If you are invoking via the gnu C compiler, you can use the ' option to pass arguments through to the assembler. The assembler arguments must be separated from each other (and the ') by commas. For example:

     gcc -c -g -O -Wa,-alh,-L file.c

I don't know how to get assembly code list file from compiling.

I actually used it in my reply to your original post:

[..] compile it with "arm-linux-gnueabihf-gcc -Og -S -o- foo.c"

The options I use here:
-Og a very mild optimization level (milder even than -O1), most likely
to produce very straightforward assembly output. (Introduced in gcc 4.8)
-S produce assembly output instead of object code
-o - send output to stdout (you can send it to a file instead of course)

I do suggest you upgrade your rather dated 4.7.x compiler to a more recent
one, either 4.9.x or 5.1.x. Debian "stretch" (testing) and "sid" include a
"gcc-5-arm-linux-gnueabihf" package.

The distro-independent Linaro toolchains are a useful alternative. They're
good toolchains for various ARM targets, both linux (64-bit) and windows
(32-bit) hosts, and completely standalone (just unpack the archive anywhere
and put its "bin" subdir in your PATH).

They are a bit annoying to locate in their download area however. I don't
know of a better way to find the most recent version than checking the
directory for each month to see which one contains a
"components/toolchain/binaries/arm-linux-gnueabihf" subdir. Their most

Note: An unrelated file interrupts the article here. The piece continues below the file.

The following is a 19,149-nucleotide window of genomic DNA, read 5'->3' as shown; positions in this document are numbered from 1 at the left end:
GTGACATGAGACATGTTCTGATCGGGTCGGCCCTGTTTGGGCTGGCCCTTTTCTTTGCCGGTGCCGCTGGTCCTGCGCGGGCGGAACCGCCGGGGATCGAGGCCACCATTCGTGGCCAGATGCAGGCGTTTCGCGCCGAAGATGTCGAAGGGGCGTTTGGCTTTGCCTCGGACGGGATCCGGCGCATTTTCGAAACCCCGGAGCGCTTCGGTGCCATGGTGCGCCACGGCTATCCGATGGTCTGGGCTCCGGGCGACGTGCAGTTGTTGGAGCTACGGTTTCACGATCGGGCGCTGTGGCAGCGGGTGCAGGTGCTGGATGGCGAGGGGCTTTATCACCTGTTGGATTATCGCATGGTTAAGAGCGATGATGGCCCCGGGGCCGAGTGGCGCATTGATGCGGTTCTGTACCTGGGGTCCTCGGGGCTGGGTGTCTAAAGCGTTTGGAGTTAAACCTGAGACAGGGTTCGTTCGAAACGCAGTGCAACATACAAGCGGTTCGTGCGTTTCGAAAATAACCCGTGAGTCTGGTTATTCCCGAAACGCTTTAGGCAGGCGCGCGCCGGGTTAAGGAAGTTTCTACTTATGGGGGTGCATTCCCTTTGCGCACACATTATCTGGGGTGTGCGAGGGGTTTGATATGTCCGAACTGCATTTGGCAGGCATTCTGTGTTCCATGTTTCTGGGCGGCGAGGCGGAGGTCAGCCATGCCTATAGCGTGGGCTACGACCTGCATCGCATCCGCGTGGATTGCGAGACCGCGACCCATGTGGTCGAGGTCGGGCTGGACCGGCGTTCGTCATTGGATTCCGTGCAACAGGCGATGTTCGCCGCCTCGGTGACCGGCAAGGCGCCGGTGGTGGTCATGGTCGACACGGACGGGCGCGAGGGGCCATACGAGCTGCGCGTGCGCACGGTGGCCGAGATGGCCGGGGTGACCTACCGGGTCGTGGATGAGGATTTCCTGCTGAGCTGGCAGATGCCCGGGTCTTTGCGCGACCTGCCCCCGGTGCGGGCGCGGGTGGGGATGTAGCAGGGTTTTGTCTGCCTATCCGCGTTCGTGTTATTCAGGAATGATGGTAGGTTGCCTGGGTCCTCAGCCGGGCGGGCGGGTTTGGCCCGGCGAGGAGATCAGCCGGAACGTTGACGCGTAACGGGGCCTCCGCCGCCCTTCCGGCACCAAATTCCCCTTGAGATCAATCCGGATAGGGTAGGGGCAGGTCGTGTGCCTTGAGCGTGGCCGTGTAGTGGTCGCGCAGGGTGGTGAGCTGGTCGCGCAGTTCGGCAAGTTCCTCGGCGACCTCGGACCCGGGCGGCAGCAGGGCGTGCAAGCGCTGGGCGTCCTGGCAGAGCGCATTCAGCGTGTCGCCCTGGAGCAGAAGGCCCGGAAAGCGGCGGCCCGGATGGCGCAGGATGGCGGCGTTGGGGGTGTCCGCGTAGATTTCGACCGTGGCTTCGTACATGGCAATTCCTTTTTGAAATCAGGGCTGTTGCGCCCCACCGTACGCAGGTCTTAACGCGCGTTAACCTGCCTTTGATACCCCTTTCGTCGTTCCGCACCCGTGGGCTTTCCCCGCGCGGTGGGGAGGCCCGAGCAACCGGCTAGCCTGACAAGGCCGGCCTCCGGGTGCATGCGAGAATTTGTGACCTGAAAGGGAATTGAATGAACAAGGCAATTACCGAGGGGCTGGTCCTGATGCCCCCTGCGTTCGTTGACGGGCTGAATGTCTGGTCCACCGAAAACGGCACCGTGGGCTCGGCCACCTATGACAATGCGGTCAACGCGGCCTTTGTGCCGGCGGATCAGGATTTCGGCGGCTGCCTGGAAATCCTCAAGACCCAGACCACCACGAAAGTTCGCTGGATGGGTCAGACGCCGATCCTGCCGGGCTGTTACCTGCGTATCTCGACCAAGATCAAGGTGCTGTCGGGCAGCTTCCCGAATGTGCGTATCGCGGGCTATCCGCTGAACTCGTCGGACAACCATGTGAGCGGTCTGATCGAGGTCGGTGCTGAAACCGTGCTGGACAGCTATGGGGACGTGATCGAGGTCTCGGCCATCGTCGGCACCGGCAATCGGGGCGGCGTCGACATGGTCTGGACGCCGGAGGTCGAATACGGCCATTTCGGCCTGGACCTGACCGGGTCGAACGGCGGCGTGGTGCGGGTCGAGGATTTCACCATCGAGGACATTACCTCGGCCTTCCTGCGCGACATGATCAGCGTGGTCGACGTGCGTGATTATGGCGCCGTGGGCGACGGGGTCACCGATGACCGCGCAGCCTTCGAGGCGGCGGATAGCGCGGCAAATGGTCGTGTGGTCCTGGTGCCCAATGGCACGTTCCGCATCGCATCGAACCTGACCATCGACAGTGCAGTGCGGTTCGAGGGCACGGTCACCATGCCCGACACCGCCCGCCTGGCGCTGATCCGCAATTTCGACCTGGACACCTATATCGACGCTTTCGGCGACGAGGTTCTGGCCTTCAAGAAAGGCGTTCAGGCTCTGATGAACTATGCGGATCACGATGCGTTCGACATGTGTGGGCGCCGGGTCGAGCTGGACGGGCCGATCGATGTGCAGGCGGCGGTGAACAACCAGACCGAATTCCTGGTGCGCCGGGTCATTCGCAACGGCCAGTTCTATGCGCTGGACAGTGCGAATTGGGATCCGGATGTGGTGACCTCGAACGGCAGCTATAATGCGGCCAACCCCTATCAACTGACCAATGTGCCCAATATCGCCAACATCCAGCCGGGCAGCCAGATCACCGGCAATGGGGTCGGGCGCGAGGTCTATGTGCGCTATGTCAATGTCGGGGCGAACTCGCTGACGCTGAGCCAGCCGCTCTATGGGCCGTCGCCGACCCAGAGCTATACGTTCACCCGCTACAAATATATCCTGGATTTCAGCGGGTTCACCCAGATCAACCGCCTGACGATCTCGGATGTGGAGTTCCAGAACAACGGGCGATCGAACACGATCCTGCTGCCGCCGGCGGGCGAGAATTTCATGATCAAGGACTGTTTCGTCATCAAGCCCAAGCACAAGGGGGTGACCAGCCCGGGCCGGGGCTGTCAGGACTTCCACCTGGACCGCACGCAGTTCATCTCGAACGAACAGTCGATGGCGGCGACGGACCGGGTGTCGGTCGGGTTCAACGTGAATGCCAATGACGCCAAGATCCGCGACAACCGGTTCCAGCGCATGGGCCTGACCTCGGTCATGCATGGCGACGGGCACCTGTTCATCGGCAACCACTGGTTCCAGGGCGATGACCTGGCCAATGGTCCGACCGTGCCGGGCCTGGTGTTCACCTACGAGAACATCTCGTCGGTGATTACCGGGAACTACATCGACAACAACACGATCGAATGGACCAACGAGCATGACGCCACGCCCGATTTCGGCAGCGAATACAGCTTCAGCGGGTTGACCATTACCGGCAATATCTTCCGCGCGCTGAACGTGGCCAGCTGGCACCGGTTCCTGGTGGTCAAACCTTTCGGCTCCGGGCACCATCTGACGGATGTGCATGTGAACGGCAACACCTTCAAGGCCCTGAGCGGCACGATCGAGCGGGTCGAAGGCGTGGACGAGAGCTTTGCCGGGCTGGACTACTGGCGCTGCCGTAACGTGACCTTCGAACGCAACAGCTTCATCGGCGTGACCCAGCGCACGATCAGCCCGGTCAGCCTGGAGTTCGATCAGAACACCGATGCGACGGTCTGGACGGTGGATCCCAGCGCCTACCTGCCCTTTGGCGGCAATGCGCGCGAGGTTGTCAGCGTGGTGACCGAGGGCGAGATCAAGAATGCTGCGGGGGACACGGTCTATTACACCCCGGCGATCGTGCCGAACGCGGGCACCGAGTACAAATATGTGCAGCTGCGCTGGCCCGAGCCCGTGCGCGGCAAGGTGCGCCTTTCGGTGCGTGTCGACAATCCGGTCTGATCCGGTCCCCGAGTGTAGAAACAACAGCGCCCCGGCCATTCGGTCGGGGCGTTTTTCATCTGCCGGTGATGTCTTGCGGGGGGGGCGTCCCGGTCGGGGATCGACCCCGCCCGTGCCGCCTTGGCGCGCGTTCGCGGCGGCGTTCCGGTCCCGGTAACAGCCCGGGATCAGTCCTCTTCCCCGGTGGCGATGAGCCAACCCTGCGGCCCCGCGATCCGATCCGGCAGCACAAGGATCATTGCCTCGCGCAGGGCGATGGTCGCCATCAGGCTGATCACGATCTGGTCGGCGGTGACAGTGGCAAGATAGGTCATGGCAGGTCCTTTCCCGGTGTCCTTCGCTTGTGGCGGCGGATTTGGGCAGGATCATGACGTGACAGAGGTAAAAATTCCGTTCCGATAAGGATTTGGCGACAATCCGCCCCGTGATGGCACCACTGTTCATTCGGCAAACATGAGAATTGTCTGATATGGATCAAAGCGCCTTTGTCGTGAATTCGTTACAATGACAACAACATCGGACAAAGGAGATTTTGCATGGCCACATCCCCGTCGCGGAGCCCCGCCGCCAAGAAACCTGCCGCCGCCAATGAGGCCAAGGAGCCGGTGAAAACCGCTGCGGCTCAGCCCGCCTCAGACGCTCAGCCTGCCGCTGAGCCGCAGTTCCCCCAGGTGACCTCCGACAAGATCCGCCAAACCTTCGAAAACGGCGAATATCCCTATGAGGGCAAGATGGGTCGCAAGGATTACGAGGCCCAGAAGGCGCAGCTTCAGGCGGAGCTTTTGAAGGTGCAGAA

recent version currently seems to be the 2015.02 release
<http://releases.linaro.org/15.02/components/toolchain/binaries/arm-linux-gnueabihf>
(you
only need the gcc download).

Finally, although cross-compiling is faster you can of course also just
compile on the beaglebone itself. The native gcc is 4.9.2 in debian
"jessie" (stable) and gcc-5 is available in "stretch".

Finally, although cross-compiling is faster you can of course also just compile on the beaglebone itself. The native gcc is 4.9.2 in debian “jessie” (stable) and gcc-5 is available in “stretch”.

I concur. Stuff like compiling the kernel would be all but out of the question. Wireshark, Qt, and largish projects like this too. Something like Nodejs however, I would consider passable( Only takes about an hour to compile natively ).

But for like 95%+ of user written / compiled executables. Natively is more than good enough. For example, I have a CANBus app I’m writing. Compiling on a 4 core 4GB virtual machine compiles the executable instantly. On the BBB it takes a second to compile. Granted the code base is rather small at the moment. Less than 500 lines of C( so far ).

I would however recommend using a working directory that is on non flash type media. Such as a NFS or USB hard drive mount.

Never mind that, alignment specs in Neon load/store instructions are in
bits, not in bytes... *slaps forehead*